French law requires that restaurant, cafe and hotel bills include a service charge (usually 12% to 15%); however, many Parisians leave a few coins on the table in a restaurant, unless the service was particularly bad. They rarely tip in cafes and bars when they've just had a coffee or a drink. In taxis, the usual tipping procedure is to simply round up to the nearest €0.50 or €1.00 no matter what the fare.>

Yes. In addition to restaurants in the hotel and near the hotel where you can enjoy lunch, on the full meeting days there are mid-morning and mid-afternoon coffee breaks. The meeting schedule and agenda contains a complete list of breaks.

Montparnasse is famous for its cafes and bars. If you come out of the venue, take a right and cross over the road, you head into the small back streets where a wide variety of places, catering for all visitors from businessmen to bohemians.

The area surrounding the Edgar Quinet Metro station is a good place to start. In the triangle of Montparnasse Bienvenue, Edgar Quinet and Vavin Metro stations, you should be able to find something to your liking.

The most famous spot in this area for eating and drinking is La Coupole on Montparnasse Boulevard, which has played host over the years to Henry Miller, Salvador Dalí, Ernest Hemingway, F. Scoot Fitzgerald, and Pablo Picasso.

For those looking for a livelier nightlife, the districts of Saint-Michel and Les Halles are close by (10 mins by Metro; 40 minutes by foot). For those wanting to look further afield, Pigalle, home of the famous Moulin Rouge, can be reached on Metro line 12 from Montparnasse Bienvenue. It will takes around 35 minutes.

Any meeting that is not marked “Closed” in the meeting schedule and agenda is open to all. However, if the group hosting a meeting chooses to close that meeting (or a portion of it), they will notify the people in the room that this portion of the meeting is closed.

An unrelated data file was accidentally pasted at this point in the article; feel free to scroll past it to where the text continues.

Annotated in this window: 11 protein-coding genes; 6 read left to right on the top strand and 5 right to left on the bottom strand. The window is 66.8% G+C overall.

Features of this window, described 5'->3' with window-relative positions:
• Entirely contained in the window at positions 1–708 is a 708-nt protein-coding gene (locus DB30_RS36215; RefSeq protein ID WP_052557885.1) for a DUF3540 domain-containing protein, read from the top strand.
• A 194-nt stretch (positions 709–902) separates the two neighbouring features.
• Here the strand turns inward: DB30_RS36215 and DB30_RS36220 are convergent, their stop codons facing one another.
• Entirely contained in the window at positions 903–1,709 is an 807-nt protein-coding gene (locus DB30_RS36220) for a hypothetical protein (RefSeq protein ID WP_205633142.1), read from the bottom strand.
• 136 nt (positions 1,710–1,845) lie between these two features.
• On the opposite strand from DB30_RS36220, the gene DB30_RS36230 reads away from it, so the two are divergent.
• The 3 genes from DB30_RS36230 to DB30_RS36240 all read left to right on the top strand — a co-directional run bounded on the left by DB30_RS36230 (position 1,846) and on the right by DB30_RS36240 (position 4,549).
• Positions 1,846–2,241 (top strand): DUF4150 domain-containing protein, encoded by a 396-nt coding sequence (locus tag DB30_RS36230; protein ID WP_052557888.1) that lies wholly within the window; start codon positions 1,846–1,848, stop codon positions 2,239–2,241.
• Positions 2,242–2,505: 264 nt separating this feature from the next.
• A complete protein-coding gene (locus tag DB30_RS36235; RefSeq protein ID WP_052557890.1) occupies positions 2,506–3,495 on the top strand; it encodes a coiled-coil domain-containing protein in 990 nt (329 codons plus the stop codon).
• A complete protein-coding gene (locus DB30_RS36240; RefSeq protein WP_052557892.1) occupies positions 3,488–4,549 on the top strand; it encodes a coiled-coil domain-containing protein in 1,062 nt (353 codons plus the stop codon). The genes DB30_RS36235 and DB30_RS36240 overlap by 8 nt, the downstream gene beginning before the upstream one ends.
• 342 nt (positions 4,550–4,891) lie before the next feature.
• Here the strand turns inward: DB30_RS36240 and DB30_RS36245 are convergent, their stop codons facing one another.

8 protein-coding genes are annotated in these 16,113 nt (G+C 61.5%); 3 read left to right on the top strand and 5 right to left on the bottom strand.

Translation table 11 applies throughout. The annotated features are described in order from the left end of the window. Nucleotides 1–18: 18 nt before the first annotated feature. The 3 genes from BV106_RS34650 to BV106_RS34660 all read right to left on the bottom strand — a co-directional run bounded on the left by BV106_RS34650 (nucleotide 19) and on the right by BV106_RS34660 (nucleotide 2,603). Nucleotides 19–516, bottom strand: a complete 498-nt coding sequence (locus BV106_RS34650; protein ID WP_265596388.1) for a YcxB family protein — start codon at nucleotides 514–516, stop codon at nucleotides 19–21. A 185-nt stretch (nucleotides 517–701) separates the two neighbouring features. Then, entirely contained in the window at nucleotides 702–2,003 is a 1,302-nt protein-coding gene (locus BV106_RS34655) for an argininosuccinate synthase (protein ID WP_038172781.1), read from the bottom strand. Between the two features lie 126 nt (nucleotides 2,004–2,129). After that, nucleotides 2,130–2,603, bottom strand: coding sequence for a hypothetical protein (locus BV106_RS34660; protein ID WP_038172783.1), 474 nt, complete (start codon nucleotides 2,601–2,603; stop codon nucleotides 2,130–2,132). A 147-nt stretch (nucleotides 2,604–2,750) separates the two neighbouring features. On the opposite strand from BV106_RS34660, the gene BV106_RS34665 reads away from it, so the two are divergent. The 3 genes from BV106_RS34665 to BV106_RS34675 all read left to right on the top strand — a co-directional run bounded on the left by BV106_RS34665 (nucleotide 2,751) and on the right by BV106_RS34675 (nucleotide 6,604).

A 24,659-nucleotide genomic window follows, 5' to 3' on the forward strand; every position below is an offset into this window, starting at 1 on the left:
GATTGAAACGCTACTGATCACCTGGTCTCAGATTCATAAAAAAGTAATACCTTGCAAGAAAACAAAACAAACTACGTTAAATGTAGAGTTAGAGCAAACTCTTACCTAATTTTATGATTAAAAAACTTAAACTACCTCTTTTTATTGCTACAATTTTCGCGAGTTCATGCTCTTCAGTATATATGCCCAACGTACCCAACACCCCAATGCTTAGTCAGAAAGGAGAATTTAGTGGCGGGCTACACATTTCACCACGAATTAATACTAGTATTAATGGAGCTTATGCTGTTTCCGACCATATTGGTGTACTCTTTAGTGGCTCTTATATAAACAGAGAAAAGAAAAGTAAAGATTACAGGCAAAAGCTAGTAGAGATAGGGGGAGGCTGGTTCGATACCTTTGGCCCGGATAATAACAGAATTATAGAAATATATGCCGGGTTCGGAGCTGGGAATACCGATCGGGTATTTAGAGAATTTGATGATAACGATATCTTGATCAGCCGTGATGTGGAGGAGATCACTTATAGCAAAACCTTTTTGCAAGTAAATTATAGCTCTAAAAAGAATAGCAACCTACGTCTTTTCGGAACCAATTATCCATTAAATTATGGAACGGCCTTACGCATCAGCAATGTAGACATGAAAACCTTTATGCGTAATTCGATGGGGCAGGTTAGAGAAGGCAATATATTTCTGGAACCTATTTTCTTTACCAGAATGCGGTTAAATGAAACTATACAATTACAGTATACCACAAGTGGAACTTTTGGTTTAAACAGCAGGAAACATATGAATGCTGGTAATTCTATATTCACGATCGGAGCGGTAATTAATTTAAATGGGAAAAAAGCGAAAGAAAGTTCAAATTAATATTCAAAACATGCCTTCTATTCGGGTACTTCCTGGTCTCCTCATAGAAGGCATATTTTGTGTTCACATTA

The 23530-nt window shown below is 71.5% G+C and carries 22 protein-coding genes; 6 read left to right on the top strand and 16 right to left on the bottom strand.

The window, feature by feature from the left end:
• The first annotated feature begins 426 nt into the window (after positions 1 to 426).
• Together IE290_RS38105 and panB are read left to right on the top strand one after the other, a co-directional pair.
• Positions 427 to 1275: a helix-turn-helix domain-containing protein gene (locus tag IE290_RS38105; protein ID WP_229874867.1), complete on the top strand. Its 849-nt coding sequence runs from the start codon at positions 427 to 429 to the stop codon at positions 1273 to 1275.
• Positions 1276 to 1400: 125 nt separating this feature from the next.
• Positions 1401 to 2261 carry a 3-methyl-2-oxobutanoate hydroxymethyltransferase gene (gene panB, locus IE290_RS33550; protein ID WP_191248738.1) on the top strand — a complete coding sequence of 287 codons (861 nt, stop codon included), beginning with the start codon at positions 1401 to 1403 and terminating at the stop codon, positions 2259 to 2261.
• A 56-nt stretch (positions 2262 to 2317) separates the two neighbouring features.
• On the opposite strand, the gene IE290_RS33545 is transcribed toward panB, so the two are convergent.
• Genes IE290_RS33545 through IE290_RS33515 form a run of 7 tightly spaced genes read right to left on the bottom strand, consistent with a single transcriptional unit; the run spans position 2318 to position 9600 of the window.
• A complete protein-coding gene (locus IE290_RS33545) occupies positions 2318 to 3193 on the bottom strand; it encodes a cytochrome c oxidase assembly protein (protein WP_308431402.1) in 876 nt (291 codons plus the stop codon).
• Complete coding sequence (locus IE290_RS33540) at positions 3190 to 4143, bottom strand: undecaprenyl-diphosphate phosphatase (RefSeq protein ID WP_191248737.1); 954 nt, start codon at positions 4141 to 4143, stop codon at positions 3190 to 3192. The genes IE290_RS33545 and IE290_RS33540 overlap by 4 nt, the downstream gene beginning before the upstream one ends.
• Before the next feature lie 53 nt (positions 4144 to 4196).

As in any other big city, it is important to consider personal safety. For this reason:

  • Keep an eye on your luggage. Use large and colorful labels to identify them easily on airport conveyor belts or delivery balconies.
  • Change your money only in exchange houses or authorised bank agencies. Do not accept help from strangers like luggage porters and agents in airports.
  • Only use official taxi stands or taxis from the cooperatives indicated by the event organisation.
  • Always keep your belongings in sight, especially in open areas like restaurants, snack bars, parks, and even in the event's venue. Don't leave backpacks, purses, bags, photo or video cameras hanging on chairs or on the floor.
  • Don't wear expensive looking jewelry and watches.
  • Try not to carry large amounts of cash.
  • Don't disclose your personal data to unknown persons and avoid carrying passports and travel checks when you go for a walk or a drive. In case of loss, theft or robbery, report the fact immediately to the local police.
  • For your peace of mind, use the hotel's safe to keep valuable objects, your documents, passport and airplane tickets, and use photocopies of your documents when you go out.
  • If you go out for a walk or to public and open areas, keep your belongings near to your body and avoid going out alone. It's recommended to avoid going out carrying your laptop or other electronic devices.
  • If you need to go to a cash machine, preferably use those located in malls (shopping centers) or banks. Avoid cash machines on streets or dark places. If you need help, always ask an employee of the bank.